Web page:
This project involved rehabilitating a damaged pipe in a busy area in Huddersfield. The section of pipe being repaired was on a cobbled side road off a busy main road. In order to complete this rehabilitation 10 metres of 300mm diameter liner was installed and cured using ambient cure technique.
This project commenced with the team reviewing the working area and carrying out the point of work risk assessment before any activity began. This was done to make sure that the risk assessment and method statement had identified and controlled all the significant risks. Any minor changes made due to site conditions were recorded on this point of work risk assessment and the team were briefed accordingly.
The team continued by ensuring that all traffic and pedestrian management was set out in accordance with the approved code of practice. In this project the pavement adjacent to the main road was kept open to pedestrians due to the busy road traffic. However, the relevant pedestrian management and segregation of the walkways were established and maintained to ensure the site remained safe.
Once the relevant traffic and pedestrian management measures were established the team then surveyed the sewer to be lined using one of our CCTV crawler cameras’. This enabled us to establish flow conditions, map connections, ensure the defects haven’t degraded further and assess cleaning requirements. The sewer was then jetted using a high pressure water jet, before a second CCTV survey was carried out to confirm the cleanliness of the sewer.
The team then prepped the liner, making small incisions along the full length of the liner, this is done so that a suction cup, connected to a vacuum pump could be attached over these small incisions, to aid an even impregnation of the liner. Following the impregnation, the liner was then cut to the required size with a meter left at one end to accommodate any spare resin.
The resin was then mixed in a well-ventilated area, one component at a time. A new component was only added once the previous component was fully mixed in. Once the resin was fully mixed it was poured into the felt, with the liner being held at 90° until the vacuum had taken hold. A small pinch roller was then used to ensure that the correct amount of resin was in the felt.
The air inversion method was then used to introduce the liner into the carrier drain. This is where the actual liner is wound onto the inversion drum and inverted through the drain using controlled air pressure up to (0.5) bar. This job also required the use of a calibration hose to aid the inversion of this liner from a single access point to a blind end. A calibration hose was introduced into the inner lining of the material and then the drum was sealed, air pressure (0.5 bar) is introduced into the drum. The calibration hose was then unwound off the drum at a controlled pace by turning the inversion drum wheel. Once the calibration hose reached the pre-determined measurement and the liner was up to its optimum size, the drum wheel was then tied off, ensuring a relatively tight air bag. It was now time to invert the liner. For this to be accurately placed in position a man had to enter the manhole. A small amount of pressure was put into the liner so that the operative in the manhole was able to feed it into position a small length at a time.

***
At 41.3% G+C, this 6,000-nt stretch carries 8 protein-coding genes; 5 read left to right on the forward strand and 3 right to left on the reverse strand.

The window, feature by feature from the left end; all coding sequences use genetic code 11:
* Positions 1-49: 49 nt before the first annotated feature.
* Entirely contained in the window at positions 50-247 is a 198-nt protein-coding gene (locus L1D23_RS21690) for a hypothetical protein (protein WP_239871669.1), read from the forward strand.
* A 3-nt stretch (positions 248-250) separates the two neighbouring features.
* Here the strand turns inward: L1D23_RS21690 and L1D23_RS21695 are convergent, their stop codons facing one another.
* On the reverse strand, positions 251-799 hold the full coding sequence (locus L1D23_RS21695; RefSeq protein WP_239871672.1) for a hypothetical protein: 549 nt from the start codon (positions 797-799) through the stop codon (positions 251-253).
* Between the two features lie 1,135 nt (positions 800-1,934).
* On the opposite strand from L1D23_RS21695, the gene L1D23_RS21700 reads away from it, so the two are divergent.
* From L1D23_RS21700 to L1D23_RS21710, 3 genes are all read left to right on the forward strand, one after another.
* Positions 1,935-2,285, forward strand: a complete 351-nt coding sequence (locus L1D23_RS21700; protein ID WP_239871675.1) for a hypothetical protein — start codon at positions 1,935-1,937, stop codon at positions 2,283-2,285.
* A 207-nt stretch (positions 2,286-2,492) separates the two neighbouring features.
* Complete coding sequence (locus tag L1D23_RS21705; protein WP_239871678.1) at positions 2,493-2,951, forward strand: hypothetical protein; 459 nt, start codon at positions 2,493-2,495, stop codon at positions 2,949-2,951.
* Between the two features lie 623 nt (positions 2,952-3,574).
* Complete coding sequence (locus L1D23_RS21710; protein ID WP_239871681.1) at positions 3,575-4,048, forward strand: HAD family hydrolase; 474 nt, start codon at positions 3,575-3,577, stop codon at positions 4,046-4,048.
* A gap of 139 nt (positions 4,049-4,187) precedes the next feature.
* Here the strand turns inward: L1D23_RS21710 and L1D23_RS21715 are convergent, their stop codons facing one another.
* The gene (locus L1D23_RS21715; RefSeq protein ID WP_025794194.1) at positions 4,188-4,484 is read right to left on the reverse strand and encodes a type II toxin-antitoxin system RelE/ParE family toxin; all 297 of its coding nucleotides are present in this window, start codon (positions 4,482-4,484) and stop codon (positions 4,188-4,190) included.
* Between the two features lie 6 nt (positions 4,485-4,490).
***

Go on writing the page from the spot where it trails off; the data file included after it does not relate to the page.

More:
After the liner was installed our operatives had to wait for the ‘cure’ to take place. This is where the resin hardens and forms the new pipe within a pipe. The time which the liner takes to cure varies for each project but is continuously monitored to ensure that the time is assessed accurately. One of the visual checks undertaken is to monitor the mixing containers once the resin in those containers has fully cured, which for this project took 2 hours, was it considered to let the air out of the inversion drum. The calibration hose was then retracted from out of the newly cured pipe. For this project there were no lateral connections that needed re-opening.
A final CCTV survey was then undertaken on completion to ensure the installation and curing of the new liner had been a success. Following the completion of this CCTV survey the team took the site down and removed the traffic and pedestrian management in place.
Another successful project rehabilitating a damaged pipe using CIPP trenchless technology.